Petroleum has subterranean origins. The only way to know for sure whether petroleum exists in a certain place is to dig a well. Many petroleum wells will have to be dug, before you might finally strike petroleum. Petroleum engineers now use scientific methods to select promising sites to drill for oil (on land and at sea).
They employ sensitive instruments like the magnetometer, gravimeter and seismograph to find subterranean rock formations which might contain crude oil.
The uncertainty makes drilling for oil a risky process
Drilling is a difficult and complex process and is often risky. Some oil wells will go many miles underground before the engineers are able to reach the deposit. Many oil wells are located offshore and have to be dug from offshore platforms, which are attached to the ocean floor.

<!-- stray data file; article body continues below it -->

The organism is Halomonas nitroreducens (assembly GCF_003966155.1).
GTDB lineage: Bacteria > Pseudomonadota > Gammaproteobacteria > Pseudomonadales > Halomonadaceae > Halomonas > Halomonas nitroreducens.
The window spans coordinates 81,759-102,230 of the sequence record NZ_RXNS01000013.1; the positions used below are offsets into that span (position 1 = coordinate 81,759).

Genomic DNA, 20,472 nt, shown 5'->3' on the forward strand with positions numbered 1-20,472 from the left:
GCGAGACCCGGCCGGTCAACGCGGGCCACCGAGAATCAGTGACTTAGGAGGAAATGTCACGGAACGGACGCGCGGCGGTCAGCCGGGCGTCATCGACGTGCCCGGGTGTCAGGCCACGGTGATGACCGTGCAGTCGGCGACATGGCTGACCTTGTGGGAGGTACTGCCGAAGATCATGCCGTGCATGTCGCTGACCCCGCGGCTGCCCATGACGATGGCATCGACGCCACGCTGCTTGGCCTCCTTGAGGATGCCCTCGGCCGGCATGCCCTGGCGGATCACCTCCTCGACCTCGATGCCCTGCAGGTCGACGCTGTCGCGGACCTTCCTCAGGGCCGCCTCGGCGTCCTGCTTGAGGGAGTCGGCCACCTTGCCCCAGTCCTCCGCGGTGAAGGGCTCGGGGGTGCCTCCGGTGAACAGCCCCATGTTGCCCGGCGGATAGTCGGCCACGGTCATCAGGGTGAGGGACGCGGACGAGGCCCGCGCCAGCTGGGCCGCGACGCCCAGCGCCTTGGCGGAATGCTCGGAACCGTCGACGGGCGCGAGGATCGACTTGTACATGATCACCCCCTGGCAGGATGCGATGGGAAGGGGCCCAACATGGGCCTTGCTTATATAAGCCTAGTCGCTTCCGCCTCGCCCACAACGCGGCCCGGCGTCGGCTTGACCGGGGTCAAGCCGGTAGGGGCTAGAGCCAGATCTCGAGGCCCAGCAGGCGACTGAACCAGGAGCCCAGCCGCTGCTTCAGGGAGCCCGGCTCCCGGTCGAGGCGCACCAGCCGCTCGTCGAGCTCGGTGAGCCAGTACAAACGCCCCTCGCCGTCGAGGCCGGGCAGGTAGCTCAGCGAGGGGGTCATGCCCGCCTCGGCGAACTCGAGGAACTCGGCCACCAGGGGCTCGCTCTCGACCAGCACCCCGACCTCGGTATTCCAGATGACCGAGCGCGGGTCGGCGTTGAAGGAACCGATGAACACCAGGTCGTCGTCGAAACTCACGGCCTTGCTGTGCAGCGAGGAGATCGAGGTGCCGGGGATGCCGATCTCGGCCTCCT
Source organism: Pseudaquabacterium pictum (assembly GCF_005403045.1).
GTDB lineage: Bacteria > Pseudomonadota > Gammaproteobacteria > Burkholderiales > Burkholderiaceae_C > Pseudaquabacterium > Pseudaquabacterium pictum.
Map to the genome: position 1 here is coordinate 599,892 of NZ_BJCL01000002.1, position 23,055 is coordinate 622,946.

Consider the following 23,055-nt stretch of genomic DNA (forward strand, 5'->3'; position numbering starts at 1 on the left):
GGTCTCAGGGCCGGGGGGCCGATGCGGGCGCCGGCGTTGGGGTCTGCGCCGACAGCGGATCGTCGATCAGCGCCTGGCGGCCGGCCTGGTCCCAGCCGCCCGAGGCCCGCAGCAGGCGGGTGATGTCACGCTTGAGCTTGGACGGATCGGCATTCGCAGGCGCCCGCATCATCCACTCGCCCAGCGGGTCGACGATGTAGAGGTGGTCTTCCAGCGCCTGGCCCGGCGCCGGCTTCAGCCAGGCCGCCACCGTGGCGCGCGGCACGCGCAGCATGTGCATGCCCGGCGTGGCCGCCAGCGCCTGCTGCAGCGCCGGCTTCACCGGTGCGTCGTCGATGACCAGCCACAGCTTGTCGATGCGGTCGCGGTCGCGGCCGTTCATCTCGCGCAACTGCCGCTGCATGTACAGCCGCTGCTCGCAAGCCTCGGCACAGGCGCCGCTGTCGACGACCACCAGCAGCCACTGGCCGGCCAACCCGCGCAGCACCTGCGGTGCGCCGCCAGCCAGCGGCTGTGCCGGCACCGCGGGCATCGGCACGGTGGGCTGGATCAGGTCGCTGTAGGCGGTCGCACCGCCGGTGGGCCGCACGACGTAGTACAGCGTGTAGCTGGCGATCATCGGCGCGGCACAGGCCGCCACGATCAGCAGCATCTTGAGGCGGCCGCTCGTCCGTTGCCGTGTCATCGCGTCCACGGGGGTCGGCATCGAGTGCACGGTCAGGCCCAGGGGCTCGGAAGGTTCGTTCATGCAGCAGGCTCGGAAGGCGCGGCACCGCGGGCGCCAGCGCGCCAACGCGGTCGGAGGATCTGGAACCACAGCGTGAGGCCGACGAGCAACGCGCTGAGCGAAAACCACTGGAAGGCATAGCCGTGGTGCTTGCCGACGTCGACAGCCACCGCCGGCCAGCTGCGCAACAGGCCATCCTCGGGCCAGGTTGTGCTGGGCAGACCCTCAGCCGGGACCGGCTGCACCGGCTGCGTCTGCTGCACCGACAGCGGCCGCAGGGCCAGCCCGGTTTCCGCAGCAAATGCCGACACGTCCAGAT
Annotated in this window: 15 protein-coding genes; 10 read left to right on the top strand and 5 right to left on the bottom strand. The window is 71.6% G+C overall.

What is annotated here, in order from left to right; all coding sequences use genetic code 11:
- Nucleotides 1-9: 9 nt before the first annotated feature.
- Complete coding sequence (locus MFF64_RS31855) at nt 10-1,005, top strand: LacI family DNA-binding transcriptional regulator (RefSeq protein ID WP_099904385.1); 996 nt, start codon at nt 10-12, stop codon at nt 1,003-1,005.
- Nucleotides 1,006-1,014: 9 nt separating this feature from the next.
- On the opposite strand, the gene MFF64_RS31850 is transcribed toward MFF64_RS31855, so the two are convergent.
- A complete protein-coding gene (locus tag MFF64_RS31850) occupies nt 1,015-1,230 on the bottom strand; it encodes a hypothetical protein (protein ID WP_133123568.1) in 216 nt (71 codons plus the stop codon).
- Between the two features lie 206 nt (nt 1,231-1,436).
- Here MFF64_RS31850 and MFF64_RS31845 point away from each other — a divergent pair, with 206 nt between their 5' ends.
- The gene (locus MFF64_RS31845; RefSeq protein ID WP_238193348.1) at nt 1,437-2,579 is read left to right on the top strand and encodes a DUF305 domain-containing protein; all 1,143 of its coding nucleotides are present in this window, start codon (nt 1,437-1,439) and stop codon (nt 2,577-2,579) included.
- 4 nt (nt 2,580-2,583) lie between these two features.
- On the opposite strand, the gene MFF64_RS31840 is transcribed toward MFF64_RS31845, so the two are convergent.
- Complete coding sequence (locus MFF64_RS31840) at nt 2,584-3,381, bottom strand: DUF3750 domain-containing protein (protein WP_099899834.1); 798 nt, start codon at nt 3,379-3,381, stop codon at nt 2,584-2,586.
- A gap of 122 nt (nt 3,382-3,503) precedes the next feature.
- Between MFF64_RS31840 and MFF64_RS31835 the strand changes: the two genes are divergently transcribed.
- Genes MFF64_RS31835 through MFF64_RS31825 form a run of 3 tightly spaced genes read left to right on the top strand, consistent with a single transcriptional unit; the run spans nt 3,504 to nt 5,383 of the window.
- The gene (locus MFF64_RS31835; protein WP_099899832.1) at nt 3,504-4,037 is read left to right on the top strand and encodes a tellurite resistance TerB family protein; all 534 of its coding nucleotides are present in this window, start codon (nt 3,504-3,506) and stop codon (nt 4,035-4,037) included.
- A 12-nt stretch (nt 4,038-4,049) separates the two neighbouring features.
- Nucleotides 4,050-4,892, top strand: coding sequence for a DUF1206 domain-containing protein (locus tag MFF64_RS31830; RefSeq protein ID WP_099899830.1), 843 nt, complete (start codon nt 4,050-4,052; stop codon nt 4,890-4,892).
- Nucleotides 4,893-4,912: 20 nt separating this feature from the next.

Usually, the high pressure in the oil well pushes the petroleum to the surface. When the pressure decreases (this happens after a substantial quantity of petroleum has been extracted) the crude oil has to be removed by pumping or injecting air, water, carbon dioxide and steam into the well to create artificial pressure. Many enhanced petroleum recovery methods have been invented which can increase the yield from a well.